Seat Depth Adjustment
Chairs with a fixed seat pan length limit the population that can fit the chair comfortably. Typically a taller person will require more seat pan length and a shorter person will require less. A shorter person sitting on a long seat pan will experience pressure behind the knees, or, if they perch on the edge, will not benefit from the seat back support. A taller person sitting on a short seat pan length will have inadequate support resulting in higher contact pressure under the thighs. Good ergonomic seating incorporates several inches of adjustable seat pan depth. A minimum of 2 inches of adjustability is recommended while 3 inches is preferred.
In some cases individuals may tend to sit on the front edge of the chair. Typically, this is associated with certain task requirements and/or an individual’s adopted sitting habit. Often referred to as “perching” this is a posture that may increase ergonomic risks due to reduced support from the seat back and seat pan. However, the ergonomics of the posture can be enhanced through proper seat pan adjustment. A forward tilt of the seat pan can support this seating style while promoting a healthy spinal posture. By tilting the seat and back forward it provides an alternative sitting posture and relieves lower back pressure.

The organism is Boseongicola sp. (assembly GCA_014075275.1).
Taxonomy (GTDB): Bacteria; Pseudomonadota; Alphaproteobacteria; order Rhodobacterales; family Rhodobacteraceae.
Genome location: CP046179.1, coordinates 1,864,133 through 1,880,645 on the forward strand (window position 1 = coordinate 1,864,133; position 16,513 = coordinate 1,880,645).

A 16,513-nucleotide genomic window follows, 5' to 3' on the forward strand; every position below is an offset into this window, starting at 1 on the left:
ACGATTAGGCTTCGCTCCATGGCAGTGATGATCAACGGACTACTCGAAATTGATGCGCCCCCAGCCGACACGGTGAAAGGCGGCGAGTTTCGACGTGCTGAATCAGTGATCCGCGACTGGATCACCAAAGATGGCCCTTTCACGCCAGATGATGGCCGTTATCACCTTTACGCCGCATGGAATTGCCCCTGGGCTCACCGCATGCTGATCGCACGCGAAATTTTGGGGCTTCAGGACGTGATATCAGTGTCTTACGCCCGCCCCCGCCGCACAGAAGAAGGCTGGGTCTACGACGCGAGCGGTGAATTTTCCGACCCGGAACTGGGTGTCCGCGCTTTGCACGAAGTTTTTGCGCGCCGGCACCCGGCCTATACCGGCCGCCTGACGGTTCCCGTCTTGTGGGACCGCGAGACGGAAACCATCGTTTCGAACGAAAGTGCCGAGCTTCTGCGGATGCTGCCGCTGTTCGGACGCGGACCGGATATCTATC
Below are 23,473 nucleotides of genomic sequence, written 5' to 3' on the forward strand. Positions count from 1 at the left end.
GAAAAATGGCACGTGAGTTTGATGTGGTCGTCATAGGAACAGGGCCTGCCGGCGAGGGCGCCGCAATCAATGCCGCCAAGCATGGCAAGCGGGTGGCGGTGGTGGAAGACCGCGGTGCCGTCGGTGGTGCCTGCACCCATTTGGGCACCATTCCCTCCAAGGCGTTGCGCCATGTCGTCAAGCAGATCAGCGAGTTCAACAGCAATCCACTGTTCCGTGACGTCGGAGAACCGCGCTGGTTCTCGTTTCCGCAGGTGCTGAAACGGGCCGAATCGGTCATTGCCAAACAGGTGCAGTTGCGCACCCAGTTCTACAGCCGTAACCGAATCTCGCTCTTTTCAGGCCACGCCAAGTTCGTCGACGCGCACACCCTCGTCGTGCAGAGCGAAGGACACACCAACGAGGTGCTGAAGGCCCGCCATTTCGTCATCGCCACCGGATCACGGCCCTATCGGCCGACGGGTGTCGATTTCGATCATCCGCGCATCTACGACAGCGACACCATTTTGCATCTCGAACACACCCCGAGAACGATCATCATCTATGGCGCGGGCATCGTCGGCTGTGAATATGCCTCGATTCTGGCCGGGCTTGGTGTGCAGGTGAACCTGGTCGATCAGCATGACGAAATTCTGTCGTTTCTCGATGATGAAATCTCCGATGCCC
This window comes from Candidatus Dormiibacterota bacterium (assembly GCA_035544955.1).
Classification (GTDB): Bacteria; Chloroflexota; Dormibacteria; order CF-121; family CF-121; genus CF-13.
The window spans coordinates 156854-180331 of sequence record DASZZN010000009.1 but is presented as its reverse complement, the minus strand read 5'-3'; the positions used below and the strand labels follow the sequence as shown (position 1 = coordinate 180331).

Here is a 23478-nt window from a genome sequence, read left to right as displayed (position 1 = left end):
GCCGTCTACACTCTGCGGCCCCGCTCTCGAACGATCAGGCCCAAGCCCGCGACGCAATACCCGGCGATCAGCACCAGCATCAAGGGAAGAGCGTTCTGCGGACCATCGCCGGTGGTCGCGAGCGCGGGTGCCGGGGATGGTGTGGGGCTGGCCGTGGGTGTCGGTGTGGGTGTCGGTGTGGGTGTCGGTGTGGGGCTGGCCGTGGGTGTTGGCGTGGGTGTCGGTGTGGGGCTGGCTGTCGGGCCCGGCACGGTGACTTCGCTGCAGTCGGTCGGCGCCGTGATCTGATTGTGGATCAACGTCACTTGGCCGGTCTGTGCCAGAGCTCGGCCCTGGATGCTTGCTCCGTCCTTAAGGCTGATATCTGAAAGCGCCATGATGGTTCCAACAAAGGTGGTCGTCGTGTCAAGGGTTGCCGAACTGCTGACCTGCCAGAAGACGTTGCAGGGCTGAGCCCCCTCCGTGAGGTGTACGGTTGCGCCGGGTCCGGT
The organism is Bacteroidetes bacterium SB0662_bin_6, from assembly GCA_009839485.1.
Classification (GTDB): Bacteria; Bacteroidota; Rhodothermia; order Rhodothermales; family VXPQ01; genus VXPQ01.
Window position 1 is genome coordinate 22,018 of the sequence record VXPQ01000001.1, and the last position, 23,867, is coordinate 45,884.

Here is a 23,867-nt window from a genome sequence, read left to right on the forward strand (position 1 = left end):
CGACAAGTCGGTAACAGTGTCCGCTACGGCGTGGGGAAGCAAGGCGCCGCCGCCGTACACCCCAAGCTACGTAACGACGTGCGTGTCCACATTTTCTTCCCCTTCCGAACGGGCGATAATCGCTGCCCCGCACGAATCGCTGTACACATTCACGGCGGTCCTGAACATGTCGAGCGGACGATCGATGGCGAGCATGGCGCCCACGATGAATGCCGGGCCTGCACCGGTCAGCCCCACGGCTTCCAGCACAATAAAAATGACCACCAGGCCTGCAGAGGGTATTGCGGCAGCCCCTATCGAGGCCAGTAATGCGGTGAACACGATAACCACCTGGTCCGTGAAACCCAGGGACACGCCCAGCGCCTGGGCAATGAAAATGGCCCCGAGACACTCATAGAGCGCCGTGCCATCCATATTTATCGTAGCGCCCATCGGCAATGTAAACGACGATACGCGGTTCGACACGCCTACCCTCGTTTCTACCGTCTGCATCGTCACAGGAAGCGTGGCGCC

Movement is healthy. As we recline in our chairs we stimulate blood flow and relieve the pressure on our spine. By reclining our chair only 20° degrees (from 90° to 110°) we can reduce the stress on our spinal discs by approximately 40%. There are different types of seat recline mechanisms and some provide advantages over others. The preferred designs incorporate multiple pivot points integrating the movement of the seat pan and the seat back movement, provide adjustable recline effort as well as lockable settings. Tension control is important so that a chair can be adjusted to accommodate users of different body types and sizes and for different work styles.
The different levels in performance of the seat recline are as follows.
• Single-Point Pivot
• Synchronous Tilt
• 3-Point Pivot